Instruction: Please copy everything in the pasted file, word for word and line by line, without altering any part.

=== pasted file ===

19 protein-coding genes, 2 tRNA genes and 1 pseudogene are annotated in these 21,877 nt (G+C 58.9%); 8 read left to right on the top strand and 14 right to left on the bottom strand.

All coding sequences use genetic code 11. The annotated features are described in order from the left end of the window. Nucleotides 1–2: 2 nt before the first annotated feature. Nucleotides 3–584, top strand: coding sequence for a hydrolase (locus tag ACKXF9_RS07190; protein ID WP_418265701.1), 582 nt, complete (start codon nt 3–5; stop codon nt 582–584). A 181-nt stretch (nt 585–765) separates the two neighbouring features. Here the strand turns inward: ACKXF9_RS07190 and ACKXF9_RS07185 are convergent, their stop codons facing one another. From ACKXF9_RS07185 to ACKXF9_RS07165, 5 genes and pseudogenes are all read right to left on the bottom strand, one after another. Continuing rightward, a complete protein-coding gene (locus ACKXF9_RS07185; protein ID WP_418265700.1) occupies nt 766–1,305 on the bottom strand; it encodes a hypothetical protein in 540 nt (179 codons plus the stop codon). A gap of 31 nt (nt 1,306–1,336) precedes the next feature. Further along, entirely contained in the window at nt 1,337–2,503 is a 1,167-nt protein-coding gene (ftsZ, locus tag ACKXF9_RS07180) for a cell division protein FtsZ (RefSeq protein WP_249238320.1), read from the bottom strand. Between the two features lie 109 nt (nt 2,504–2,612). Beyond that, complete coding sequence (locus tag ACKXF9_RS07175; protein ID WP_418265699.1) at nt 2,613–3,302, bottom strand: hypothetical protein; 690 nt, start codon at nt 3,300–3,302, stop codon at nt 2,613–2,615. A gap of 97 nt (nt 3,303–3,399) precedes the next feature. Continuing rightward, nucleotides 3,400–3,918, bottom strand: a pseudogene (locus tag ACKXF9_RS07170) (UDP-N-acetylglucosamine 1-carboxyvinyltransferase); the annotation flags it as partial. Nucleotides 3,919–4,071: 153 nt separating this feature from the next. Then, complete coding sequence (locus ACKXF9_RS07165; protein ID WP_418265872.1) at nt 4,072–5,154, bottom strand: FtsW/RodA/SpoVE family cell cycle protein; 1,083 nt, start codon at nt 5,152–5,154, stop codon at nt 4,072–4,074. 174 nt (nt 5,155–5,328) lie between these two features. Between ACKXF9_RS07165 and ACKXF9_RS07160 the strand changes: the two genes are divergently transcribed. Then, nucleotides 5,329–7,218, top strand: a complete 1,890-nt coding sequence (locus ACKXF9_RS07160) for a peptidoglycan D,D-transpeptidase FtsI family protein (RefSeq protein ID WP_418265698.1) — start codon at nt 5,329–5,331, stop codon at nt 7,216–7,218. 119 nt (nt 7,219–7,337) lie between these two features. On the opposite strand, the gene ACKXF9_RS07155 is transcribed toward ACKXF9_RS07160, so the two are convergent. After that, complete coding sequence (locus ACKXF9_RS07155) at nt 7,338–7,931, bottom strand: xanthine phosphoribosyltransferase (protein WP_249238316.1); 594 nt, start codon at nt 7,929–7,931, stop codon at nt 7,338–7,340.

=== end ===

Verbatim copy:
19 protein-coding genes, 2 tRNA genes and 1 pseudogene are annotated in these 21,877 nt (G+C 58.9%); 8 read left to right on the top strand and 14 right to left on the bottom strand.

All coding sequences use genetic code 11. The annotated features are described in order from the left end of the window. Nucleotides 1–2: 2 nt before the first annotated feature. Nucleotides 3–584, top strand: coding sequence for a hydrolase (locus tag ACKXF9_RS07190; protein ID WP_418265701.1), 582 nt, complete (start codon nt 3–5; stop codon nt 582–584). A 181-nt stretch (nt 585–765) separates the two neighbouring features. Here the strand turns inward: ACKXF9_RS07190 and ACKXF9_RS07185 are convergent, their stop codons facing one another. From ACKXF9_RS07185 to ACKXF9_RS07165, 5 genes and pseudogenes are all read right to left on the bottom strand, one after another. Continuing rightward, a complete protein-coding gene (locus ACKXF9_RS07185; protein ID WP_418265700.1) occupies nt 766–1,305 on the bottom strand; it encodes a hypothetical protein in 540 nt (179 codons plus the stop codon). A gap of 31 nt (nt 1,306–1,336) precedes the next feature. Further along, entirely contained in the window at nt 1,337–2,503 is a 1,167-nt protein-coding gene (ftsZ, locus tag ACKXF9_RS07180) for a cell division protein FtsZ (RefSeq protein WP_249238320.1), read from the bottom strand. Between the two features lie 109 nt (nt 2,504–2,612). Beyond that, complete coding sequence (locus tag ACKXF9_RS07175; protein ID WP_418265699.1) at nt 2,613–3,302, bottom strand: hypothetical protein; 690 nt, start codon at nt 3,300–3,302, stop codon at nt 2,613–2,615. A gap of 97 nt (nt 3,303–3,399) precedes the next feature. Continuing rightward, nucleotides 3,400–3,918, bottom strand: a pseudogene (locus tag ACKXF9_RS07170) (UDP-N-acetylglucosamine 1-carboxyvinyltransferase); the annotation flags it as partial. Nucleotides 3,919–4,071: 153 nt separating this feature from the next. Then, complete coding sequence (locus ACKXF9_RS07165; protein ID WP_418265872.1) at nt 4,072–5,154, bottom strand: FtsW/RodA/SpoVE family cell cycle protein; 1,083 nt, start codon at nt 5,152–5,154, stop codon at nt 4,072–4,074. 174 nt (nt 5,155–5,328) lie between these two features. Between ACKXF9_RS07165 and ACKXF9_RS07160 the strand changes: the two genes are divergently transcribed. Then, nucleotides 5,329–7,218, top strand: a complete 1,890-nt coding sequence (locus ACKXF9_RS07160) for a peptidoglycan D,D-transpeptidase FtsI family protein (RefSeq protein ID WP_418265698.1) — start codon at nt 5,329–5,331, stop codon at nt 7,216–7,218. 119 nt (nt 7,219–7,337) lie between these two features. On the opposite strand, the gene ACKXF9_RS07155 is transcribed toward ACKXF9_RS07160, so the two are convergent. After that, complete coding sequence (locus ACKXF9_RS07155) at nt 7,338–7,931, bottom strand: xanthine phosphoribosyltransferase (protein WP_249238316.1); 594 nt, start codon at nt 7,929–7,931, stop codon at nt 7,338–7,340.